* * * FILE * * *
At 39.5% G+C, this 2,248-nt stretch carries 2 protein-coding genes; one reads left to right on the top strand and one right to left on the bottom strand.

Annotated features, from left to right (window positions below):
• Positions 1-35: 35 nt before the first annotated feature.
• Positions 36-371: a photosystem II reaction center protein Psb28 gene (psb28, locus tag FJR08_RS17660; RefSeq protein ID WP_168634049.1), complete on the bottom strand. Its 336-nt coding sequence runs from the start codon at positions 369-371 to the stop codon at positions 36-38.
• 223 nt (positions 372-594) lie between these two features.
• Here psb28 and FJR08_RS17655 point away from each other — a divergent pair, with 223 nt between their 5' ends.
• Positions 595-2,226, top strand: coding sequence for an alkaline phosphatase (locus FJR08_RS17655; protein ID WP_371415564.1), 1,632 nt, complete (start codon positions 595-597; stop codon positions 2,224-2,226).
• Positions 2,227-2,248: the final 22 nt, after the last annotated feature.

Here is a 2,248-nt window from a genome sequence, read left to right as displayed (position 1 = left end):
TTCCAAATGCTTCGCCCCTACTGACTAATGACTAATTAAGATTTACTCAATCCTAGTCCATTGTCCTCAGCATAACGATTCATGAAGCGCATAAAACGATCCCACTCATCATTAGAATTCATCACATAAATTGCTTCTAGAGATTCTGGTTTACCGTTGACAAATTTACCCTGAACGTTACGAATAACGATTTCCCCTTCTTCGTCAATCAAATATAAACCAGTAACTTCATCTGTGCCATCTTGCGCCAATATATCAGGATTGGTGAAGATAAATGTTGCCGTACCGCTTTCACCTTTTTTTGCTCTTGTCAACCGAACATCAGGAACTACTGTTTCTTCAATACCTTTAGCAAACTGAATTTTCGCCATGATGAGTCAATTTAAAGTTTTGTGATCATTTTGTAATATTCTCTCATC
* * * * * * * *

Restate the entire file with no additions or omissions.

At 39.5% G+C, this 2,248-nt stretch carries 2 protein-coding genes; one reads left to right on the top strand and one right to left on the bottom strand.

Annotated features, from left to right (window positions below):
• Positions 1-35: 35 nt before the first annotated feature.
• Positions 36-371: a photosystem II reaction center protein Psb28 gene (psb28, locus tag FJR08_RS17660; RefSeq protein ID WP_168634049.1), complete on the bottom strand. Its 336-nt coding sequence runs from the start codon at positions 369-371 to the stop codon at positions 36-38.
• 223 nt (positions 372-594) lie between these two features.
• Here psb28 and FJR08_RS17655 point away from each other — a divergent pair, with 223 nt between their 5' ends.
• Positions 595-2,226, top strand: coding sequence for an alkaline phosphatase (locus FJR08_RS17655; protein ID WP_371415564.1), 1,632 nt, complete (start codon positions 595-597; stop codon positions 2,224-2,226).
• Positions 2,227-2,248: the final 22 nt, after the last annotated feature.

Here is a 2,248-nt window from a genome sequence, read left to right as displayed (position 1 = left end):
TTCCAAATGCTTCGCCCCTACTGACTAATGACTAATTAAGATTTACTCAATCCTAGTCCATTGTCCTCAGCATAACGATTCATGAAGCGCATAAAACGATCCCACTCATCATTAGAATTCATCACATAAATTGCTTCTAGAGATTCTGGTTTACCGTTGACAAATTTACCCTGAACGTTACGAATAACGATTTCCCCTTCTTCGTCAATCAAATATAAACCAGTAACTTCATCTGTGCCATCTTGCGCCAATATATCAGGATTGGTGAAGATAAATGTTGCCGTACCGCTTTCACCTTTTTTTGCTCTTGTCAACCGAACATCAGGAACTACTGTTTCTTCAATACCTTTAGCAAACTGAATTTTCGCCATGATGAGTCAATTTAAAGTTTTGTGATCATTTTGTAATATTCTCTCATC